If an individual were heading to a hospital’s operating theater for surgery, it would be troubling to that individual to understand that the people who approved the surgical procedures had no experience in medicine. Imagine if the folks regulating this operation were two lawyers, a termed-out politician, a retired police officer, and a longtime contributor to the governor.
So, too, those who drive across a bridge on the way to work would hope that the people responsible for the rules by which that bridge was designed, constructed, and maintained would have had some professional training and credentials in the world of bridge building.
The good news is that the people who oversee our surgeries, our bridges, and the myriad other things that affect our lives are generally experienced, competent, and know what they are doing.
Yet, in gaming, the higher-level people overseeing the industry often do not have a hint at how any of it works — and we wonder why regulation is such a hot mess of different policies and practices as we traverse the United States.
We can probably blame this on Nevada.
The Nevada model, flawed as it is
Gaming was legalized in 1931 in Nevada and was treated with a laissez-faire attitude. The state became more involved in 1945 when a 1% tax was levied on the industry, and the collection of this tax was the responsibility of the Nevada Tax Commission. This tax was doubled the next time the legislature met in 1947. Beyond that, the regulation applied to the industry was fairly insignificant.
With better roads, automobiles, and air conditioning being developed in the mid-1950s and beyond, the casino industry began growing in southern Nevada. It was being shaped by people who really understood the business. Unfortunately, these people understood the business because they had been in the business in places where it was not legal — places like Chicago, Cleveland, and Dallas. This generally implied they had curious backgrounds, at best.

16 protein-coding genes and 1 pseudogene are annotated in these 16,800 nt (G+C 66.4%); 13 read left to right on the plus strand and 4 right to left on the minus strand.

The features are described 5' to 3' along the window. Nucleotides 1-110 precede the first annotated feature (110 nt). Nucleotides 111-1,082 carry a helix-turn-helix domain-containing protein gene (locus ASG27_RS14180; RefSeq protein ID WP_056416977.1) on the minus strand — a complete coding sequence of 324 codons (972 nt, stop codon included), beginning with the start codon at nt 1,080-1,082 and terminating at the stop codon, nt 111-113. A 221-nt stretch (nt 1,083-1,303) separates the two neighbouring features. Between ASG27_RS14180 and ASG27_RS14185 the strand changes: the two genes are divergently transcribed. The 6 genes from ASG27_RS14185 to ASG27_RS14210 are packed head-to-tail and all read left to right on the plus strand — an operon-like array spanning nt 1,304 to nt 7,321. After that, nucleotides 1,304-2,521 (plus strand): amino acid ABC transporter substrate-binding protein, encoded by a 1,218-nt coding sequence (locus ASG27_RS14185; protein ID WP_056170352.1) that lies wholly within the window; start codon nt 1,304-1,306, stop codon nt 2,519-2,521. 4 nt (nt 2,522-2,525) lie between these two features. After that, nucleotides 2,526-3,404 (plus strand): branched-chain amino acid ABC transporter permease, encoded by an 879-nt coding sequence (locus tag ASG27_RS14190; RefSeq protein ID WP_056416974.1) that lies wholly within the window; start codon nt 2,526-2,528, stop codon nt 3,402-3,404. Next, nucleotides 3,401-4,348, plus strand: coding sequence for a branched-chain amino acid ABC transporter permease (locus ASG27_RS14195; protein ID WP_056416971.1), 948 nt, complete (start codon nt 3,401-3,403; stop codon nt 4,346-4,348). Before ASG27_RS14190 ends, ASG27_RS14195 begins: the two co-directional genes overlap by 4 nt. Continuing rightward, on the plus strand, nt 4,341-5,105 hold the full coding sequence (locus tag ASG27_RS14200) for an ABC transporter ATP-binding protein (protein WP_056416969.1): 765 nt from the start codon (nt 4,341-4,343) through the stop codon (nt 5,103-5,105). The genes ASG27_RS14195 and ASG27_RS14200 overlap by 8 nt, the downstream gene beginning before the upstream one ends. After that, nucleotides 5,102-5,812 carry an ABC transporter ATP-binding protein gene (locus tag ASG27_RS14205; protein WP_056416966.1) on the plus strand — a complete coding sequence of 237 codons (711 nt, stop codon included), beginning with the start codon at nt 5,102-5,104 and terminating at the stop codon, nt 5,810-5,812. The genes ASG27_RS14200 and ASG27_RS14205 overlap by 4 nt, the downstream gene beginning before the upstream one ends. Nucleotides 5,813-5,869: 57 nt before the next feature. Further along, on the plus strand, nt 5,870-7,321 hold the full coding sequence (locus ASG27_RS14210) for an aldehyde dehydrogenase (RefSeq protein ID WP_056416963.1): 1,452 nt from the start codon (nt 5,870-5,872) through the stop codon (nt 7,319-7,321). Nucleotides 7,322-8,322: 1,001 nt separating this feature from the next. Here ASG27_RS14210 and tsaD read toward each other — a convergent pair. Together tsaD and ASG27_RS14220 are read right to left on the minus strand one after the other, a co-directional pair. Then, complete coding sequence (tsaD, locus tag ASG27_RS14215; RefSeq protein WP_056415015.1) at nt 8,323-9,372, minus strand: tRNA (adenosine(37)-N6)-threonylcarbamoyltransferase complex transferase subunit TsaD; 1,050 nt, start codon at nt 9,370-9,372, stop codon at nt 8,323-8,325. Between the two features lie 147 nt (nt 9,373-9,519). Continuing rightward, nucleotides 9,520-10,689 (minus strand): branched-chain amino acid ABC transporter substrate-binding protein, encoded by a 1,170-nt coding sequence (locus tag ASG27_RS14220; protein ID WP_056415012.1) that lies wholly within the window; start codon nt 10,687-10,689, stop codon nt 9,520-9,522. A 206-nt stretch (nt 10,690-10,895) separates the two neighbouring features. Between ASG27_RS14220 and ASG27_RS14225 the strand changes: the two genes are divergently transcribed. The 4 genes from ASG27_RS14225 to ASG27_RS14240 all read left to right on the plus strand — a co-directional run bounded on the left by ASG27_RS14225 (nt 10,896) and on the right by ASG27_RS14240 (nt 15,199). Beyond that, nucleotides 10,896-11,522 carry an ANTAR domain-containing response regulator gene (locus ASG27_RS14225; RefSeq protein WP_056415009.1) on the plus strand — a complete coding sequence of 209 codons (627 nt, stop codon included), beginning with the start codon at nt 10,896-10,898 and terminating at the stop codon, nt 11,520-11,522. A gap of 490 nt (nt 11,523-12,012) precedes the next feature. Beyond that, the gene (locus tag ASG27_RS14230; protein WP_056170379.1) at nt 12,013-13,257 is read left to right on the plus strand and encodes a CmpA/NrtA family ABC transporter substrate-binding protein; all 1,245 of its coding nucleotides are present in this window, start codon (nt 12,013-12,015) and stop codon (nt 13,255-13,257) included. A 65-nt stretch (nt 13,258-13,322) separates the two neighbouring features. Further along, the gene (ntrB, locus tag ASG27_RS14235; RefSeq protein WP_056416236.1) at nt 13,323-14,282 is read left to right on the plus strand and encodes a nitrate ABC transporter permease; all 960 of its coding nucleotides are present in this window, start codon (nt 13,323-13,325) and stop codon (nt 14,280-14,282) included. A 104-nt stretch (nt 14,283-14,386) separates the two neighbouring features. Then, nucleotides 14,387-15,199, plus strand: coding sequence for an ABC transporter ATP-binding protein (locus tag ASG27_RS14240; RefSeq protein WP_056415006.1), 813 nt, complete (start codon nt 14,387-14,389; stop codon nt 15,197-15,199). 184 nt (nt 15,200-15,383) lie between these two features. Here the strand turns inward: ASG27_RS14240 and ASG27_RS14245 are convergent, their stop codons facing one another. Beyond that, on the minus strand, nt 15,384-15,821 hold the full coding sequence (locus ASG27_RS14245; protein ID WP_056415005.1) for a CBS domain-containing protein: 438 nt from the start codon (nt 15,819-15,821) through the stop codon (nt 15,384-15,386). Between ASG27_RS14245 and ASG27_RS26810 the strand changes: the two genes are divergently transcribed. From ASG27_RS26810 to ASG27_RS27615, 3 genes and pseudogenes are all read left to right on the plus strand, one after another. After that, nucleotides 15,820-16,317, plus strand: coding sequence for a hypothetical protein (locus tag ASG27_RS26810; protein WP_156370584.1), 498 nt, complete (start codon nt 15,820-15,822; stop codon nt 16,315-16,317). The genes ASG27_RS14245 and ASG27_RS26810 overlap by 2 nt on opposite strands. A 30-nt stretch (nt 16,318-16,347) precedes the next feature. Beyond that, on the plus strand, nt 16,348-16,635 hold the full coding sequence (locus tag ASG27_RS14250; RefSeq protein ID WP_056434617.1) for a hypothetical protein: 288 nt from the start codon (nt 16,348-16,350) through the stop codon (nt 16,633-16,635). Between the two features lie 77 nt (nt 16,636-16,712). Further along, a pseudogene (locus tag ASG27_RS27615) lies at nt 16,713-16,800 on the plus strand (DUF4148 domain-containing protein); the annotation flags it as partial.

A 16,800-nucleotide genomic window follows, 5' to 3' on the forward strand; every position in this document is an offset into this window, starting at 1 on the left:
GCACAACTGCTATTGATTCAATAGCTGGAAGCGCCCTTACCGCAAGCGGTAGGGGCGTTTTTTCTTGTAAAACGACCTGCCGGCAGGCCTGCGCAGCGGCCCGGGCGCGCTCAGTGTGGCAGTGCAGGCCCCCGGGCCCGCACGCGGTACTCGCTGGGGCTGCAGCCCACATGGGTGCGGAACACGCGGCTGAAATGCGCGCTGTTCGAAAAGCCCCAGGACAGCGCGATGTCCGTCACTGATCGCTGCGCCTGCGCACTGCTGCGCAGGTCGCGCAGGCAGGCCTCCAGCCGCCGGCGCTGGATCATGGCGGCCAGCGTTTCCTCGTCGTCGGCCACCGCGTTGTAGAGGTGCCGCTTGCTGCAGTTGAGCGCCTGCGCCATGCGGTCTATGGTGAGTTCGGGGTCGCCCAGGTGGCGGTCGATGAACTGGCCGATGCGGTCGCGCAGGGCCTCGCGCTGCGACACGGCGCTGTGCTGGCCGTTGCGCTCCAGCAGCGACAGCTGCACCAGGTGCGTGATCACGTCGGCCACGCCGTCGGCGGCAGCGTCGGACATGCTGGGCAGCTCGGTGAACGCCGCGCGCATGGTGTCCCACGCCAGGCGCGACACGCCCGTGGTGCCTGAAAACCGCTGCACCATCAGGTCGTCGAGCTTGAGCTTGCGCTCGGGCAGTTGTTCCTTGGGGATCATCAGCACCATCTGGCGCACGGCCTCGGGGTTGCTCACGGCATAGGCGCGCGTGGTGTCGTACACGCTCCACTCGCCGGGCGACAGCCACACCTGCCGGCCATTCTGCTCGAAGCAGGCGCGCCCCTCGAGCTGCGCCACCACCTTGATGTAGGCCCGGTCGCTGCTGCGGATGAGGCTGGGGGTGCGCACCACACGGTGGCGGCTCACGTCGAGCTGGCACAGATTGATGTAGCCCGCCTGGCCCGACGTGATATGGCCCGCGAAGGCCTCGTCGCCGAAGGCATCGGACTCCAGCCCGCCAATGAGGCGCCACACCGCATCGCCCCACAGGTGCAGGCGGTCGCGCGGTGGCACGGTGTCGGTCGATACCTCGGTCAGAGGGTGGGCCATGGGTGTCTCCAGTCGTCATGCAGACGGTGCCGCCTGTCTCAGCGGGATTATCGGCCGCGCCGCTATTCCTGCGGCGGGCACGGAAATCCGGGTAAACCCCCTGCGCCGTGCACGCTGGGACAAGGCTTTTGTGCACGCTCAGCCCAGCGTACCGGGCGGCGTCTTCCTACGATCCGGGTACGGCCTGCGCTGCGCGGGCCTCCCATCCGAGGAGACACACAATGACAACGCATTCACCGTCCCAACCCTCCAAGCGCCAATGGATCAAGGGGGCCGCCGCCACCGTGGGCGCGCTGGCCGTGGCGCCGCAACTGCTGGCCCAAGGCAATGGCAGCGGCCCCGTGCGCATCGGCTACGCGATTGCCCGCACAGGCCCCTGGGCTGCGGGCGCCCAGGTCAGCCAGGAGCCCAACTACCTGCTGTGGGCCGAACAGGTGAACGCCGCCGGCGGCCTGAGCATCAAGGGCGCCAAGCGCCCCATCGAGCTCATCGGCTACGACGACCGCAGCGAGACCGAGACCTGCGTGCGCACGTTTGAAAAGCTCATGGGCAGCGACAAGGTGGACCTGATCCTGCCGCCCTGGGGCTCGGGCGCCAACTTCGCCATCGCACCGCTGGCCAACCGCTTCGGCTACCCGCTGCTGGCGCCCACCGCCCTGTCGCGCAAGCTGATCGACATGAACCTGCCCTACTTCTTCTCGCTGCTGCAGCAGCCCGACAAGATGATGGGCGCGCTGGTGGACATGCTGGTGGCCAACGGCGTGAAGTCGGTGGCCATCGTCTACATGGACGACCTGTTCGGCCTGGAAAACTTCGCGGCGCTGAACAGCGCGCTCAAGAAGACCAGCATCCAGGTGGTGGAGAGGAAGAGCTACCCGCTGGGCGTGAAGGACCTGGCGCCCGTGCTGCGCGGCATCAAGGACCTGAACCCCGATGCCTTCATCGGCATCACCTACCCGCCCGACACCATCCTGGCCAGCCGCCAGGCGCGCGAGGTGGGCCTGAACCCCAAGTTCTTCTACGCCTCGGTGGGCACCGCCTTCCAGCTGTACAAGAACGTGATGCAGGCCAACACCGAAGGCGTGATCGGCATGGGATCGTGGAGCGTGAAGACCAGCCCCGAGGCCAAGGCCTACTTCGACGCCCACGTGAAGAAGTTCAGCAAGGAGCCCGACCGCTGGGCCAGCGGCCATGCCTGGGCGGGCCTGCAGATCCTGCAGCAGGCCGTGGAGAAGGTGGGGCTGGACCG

These new Nevadans knew the games, yet some were terrible at accounting and could never seem to get the revenue figures right. This reality introduced such terms as “first count” and “skimming” into the Nevada gaming vocabulary. It also created a position in some organizations for a person called a “bagman.”
These folks were also aggressive in the accounts receivables department, often suggesting that a player may develop a limp or some other malady if they did not pick up their markers. So, too, cheaters may also have suffered a bit of misfortune.
As a result of these business practices, politicians and policing agencies from outside the state began to look at what was happening in Nevada. Some of these outside politicians were using Nevada to bolster their law-and-order bona fides to enhance their political careers. They would hold hearings, conduct raids, make arrests, and leak a wide assortment of information to the press. It is always popular for politicians to be for law and order.
The risk of all of this to Nevada was that the industry could be closed down or taxed out of existence by the federal government. This concern was very real when one understands that because of its sparse population, Nevada had two senators and only one congressman — a far cry from a power bloc in Washington, D.C.